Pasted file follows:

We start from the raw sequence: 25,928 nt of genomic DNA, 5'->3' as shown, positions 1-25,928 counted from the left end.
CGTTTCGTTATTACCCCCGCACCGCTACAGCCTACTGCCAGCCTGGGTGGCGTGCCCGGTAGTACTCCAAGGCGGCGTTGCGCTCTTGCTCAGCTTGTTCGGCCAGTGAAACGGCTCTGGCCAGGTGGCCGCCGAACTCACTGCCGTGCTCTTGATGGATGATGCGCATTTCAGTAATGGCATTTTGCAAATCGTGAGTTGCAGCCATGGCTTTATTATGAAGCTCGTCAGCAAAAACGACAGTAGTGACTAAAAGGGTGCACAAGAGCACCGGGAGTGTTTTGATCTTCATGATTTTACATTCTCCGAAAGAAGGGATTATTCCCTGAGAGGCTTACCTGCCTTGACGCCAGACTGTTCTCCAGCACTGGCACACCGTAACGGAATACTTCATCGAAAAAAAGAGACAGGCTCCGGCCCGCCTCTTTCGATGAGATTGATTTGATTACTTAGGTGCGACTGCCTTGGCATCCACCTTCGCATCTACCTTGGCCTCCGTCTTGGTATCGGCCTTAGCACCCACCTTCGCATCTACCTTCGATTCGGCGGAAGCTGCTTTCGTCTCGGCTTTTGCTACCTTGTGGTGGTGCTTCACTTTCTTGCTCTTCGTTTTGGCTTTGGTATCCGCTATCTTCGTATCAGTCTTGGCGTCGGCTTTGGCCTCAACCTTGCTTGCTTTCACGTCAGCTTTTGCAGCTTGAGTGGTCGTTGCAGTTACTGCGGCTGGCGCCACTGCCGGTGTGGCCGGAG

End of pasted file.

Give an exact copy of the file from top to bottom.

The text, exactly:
We start from the raw sequence: 25,928 nt of genomic DNA, 5'->3' as shown, positions 1-25,928 counted from the left end.
CGTTTCGTTATTACCCCCGCACCGCTACAGCCTACTGCCAGCCTGGGTGGCGTGCCCGGTAGTACTCCAAGGCGGCGTTGCGCTCTTGCTCAGCTTGTTCGGCCAGTGAAACGGCTCTGGCCAGGTGGCCGCCGAACTCACTGCCGTGCTCTTGATGGATGATGCGCATTTCAGTAATGGCATTTTGCAAATCGTGAGTTGCAGCCATGGCTTTATTATGAAGCTCGTCAGCAAAAACGACAGTAGTGACTAAAAGGGTGCACAAGAGCACCGGGAGTGTTTTGATCTTCATGATTTTACATTCTCCGAAAGAAGGGATTATTCCCTGAGAGGCTTACCTGCCTTGACGCCAGACTGTTCTCCAGCACTGGCACACCGTAACGGAATACTTCATCGAAAAAAAGAGACAGGCTCCGGCCCGCCTCTTTCGATGAGATTGATTTGATTACTTAGGTGCGACTGCCTTGGCATCCACCTTCGCATCTACCTTGGCCTCCGTCTTGGTATCGGCCTTAGCACCCACCTTCGCATCTACCTTCGATTCGGCGGAAGCTGCTTTCGTCTCGGCTTTTGCTACCTTGTGGTGGTGCTTCACTTTCTTGCTCTTCGTTTTGGCTTTGGTATCCGCTATCTTCGTATCAGTCTTGGCGTCGGCTTTGGCCTCAACCTTGCTTGCTTTCACGTCAGCTTTTGCAGCTTGAGTGGTCGTTGCAGTTACTGCGGCTGGCGCCACTGCCGGTGTGGCCGGAG